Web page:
Cardinals head coach Ken Whisenhunt is not interested in the Wildcat.
Coordinators around the league are experimenting with new ways to run the pigskin, employing option QBs such as Cam Newton in Carolina, backup Colin Kaepernick in San Francisco, and of course Tim Tebow in New York. But Whiz has stayed true to form with multiple spread formations and a complex aerial playbook, even as Arizona's passing game has struggled in the past two seasons with Derek Anderson, Kevin Kolb and John Skelton at the helm.
Stubbornness is not necessarily a bad trait in a coach. Whisenhunt was criticized in 2007 for employing a two-quarterback system, using Kurt Warner (considered a has-been at the time) in a no-huddle shotgun throwing to Larry Fitzgerald and Anquan Boldin.
Arizona finished 8-8 that year. But, the Cardinals offense blossomed under Warner in 2008-09, as the greybeard led the team to four playoff wins and a Super Bowl appearance.
Arizona's plan for 2012, undoubtedly, involves more of the same: use maligned but strong-armed passers Kolb and Skelton to distribute the ball to Fitzgerald, first-round draft pick Michael Floyd and a host of play-making tight ends and slot receivers. The Cardinals' up-the-middle ground game can then be used as a keep-'em-honest complement and a means of protecting leads in the second half.
The untimely injury to left tackle Levi Brown changes all of that. Whisenhunt, not known for his flexibility, now faces a binary decision: run, run, run the football or lose trying to throw it.
A pass-happy offense shines when executed well, racking up points and putting pressure on opposing QBs to keep up. But it places a burden on offensive tackles, who must block "uphill" most of the time.
When linemen get tired, the QB gets punished. With a veteran Kurt Warner releasing passes in nanoseconds to avoid the rush, Whisenhunt's house of cards rarely collapsed. Last year, and in the 2012 preseason, Whiz has seen Kolb beaten within an inch of his career.
Brown has been mocked and ridiculed by fans while blocking premier sack specialists on an island for several years. His injury will cripple the Arizona passing game in a trite-but-true scenario for those who sneeringly begged for Brown to leave the lineup: be careful what you wish for.
With no viable substitute at the second-most important position, probable starter Skelton will now see another spike in his health insurance premiums. The fragile Kolb becomes an injury waiting to happen.
But, the offense still has one chance, and it's in the backfield. The Cardinals' late run in 2011 highlighted an improved defense, but is also largely attributable to Beanie Wells. The bruising fourth-year tailback was finally healthy and reliable, breaking out against St. Louis on November 27th, and finishing the year with over 1,000 yards.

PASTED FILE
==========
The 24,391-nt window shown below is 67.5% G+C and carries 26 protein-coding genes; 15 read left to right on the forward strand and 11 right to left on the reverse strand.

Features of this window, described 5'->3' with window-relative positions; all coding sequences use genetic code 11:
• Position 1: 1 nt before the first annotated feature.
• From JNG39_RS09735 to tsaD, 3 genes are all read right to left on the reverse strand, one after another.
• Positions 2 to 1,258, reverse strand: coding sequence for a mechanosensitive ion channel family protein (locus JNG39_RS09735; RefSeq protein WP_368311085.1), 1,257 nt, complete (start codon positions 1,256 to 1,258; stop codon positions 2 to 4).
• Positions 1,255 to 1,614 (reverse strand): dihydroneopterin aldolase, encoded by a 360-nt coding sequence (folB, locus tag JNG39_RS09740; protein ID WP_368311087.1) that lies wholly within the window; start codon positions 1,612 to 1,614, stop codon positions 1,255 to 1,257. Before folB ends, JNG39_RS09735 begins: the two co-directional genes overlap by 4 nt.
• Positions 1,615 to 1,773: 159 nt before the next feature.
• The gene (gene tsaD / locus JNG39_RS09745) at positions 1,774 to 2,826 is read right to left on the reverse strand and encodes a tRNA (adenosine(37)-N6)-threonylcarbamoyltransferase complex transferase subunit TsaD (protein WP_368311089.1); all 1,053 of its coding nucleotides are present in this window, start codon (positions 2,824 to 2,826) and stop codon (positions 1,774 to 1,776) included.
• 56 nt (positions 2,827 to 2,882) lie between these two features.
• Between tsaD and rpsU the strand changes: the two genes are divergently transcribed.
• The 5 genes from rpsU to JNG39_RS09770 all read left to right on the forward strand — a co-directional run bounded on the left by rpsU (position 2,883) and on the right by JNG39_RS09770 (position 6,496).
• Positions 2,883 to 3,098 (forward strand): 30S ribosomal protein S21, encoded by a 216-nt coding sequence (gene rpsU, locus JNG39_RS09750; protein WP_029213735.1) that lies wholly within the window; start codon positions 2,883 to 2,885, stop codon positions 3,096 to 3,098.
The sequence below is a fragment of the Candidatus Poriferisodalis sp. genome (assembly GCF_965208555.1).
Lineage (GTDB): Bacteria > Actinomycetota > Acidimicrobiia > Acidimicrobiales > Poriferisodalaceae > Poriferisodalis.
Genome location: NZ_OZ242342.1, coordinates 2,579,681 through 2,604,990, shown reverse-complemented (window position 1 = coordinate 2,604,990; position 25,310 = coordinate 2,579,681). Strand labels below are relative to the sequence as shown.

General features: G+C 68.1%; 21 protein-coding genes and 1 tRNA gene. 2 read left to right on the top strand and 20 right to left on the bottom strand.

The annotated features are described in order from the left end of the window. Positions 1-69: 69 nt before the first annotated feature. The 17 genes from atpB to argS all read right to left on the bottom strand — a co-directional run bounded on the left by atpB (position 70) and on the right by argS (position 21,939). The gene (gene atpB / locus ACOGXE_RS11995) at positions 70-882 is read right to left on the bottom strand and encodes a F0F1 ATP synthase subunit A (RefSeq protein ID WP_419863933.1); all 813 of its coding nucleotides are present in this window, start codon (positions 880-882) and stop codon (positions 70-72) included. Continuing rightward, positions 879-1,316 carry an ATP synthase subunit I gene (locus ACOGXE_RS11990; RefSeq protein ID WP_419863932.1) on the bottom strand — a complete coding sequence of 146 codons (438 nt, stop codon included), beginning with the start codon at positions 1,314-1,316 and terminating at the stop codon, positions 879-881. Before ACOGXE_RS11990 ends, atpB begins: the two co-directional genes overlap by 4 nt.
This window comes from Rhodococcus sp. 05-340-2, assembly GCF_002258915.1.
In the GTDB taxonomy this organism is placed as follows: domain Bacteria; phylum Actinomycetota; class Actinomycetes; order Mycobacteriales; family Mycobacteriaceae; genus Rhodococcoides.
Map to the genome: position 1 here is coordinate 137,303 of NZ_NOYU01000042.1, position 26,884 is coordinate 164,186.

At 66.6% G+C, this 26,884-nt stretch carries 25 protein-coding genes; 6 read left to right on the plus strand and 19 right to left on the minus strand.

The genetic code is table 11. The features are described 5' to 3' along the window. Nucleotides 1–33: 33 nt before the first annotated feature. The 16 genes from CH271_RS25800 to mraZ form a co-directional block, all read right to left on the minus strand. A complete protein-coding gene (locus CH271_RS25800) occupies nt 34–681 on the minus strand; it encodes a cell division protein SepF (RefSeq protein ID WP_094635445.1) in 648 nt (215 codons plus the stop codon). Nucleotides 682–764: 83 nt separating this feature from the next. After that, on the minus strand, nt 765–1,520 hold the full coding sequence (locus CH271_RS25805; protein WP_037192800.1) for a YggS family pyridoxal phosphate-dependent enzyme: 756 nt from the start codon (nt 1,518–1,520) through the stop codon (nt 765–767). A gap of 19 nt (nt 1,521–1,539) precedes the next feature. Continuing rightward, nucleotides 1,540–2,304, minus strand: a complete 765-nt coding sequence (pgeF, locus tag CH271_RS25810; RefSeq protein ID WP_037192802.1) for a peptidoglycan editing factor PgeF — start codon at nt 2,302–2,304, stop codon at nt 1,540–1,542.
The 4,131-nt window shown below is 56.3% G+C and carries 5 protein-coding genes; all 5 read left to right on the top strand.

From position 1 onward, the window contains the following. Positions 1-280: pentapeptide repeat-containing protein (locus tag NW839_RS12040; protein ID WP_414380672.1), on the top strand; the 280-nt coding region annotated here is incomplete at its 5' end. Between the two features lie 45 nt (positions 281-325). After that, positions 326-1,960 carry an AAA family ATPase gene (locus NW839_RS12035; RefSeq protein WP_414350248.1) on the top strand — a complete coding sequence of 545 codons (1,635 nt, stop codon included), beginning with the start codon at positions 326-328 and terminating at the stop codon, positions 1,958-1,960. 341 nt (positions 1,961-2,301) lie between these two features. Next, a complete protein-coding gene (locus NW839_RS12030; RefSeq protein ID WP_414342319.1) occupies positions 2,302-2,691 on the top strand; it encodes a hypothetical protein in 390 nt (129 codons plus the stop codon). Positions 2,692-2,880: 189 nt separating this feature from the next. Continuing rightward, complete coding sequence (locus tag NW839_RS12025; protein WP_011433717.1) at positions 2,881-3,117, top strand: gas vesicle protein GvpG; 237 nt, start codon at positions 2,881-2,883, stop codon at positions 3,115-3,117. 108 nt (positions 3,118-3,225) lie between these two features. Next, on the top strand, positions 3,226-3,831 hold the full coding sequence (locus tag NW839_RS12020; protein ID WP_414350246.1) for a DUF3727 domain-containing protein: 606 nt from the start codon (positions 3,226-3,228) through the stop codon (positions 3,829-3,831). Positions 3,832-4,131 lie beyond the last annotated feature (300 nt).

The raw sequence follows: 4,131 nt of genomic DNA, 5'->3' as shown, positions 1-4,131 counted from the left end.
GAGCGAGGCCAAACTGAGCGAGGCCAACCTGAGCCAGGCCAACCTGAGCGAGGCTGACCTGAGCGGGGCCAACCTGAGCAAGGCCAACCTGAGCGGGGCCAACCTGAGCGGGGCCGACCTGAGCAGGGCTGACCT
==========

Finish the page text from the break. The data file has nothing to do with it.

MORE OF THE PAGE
Meanwhile, Ryan Williams is a super-talented youngster who has spent the last 12 months rehabbing from surgery. Williams looked evasive in a brief appearance against Oakland last weekend, scoring the Cardinals' only first-quarter touchdown of the preseason.
With Wells and Williams, Whiz can whack opponents on the ground and give his woebegone O-line a fighting chance. Center Lyle Sendlein and tackle Jeremy Bridges still remain from a 2008 team that helped an aging Edgerrin James briefly resurrect his career.
Newly acquired guard Adam Snyder spent his 2011 season road-grading for the ground-and-pound 49'ers. By running on first down, Whisenhunt and offensive coordinator Mike Miller can play to the strength of their blockers.
It would play to their strengths at QB, too. Skelton is not the ideal player for Whisenhunt's preferred advanced-calculus pass attack. However, Skelton has other assets. The third-year Fordham product is 6'5", 240 lbs, possesses a strong downfield arm and is an underrated athlete who ran for 1,216 yards in the Rams' spread-option offense.
If the ground game is cranked up, Skelton can flourish in play-action, where a QB is asked to throw it here or throw it there. A prolific run game would also keep the Big Red in manageable third-down situations, where the nimble Skelton can scramble and extend drives.
Ray Horton's Steelers-West defense, led by cornerback Patrick Peterson and laden two-deep with talent, can carry Arizona through the occasional offensive dry spell. What it can't do is make up for the disastrous turnover ratio and loss of field position that will occur if Skelton or Kolb is asked to throw 40 times a game.
During his tenure, Whisenhunt has talked often of the importance of running the ball. But such talk is cheap. Every NFL head coach speaks about emphasizing the run, but play-calling speaks louder than words. Contrary to what some fans believe, an NFL team cannot play-call its way to the Super Bowl. However, coaches can handicap a team by asking players to execute a game plan that doesn't suit them.
In 2012, the Cardinals have two choices—emphasize the run or lose. Whisenhunt's response to this conundrum may determine the outcome of the 2012 season and will say a lot about his future in Arizona.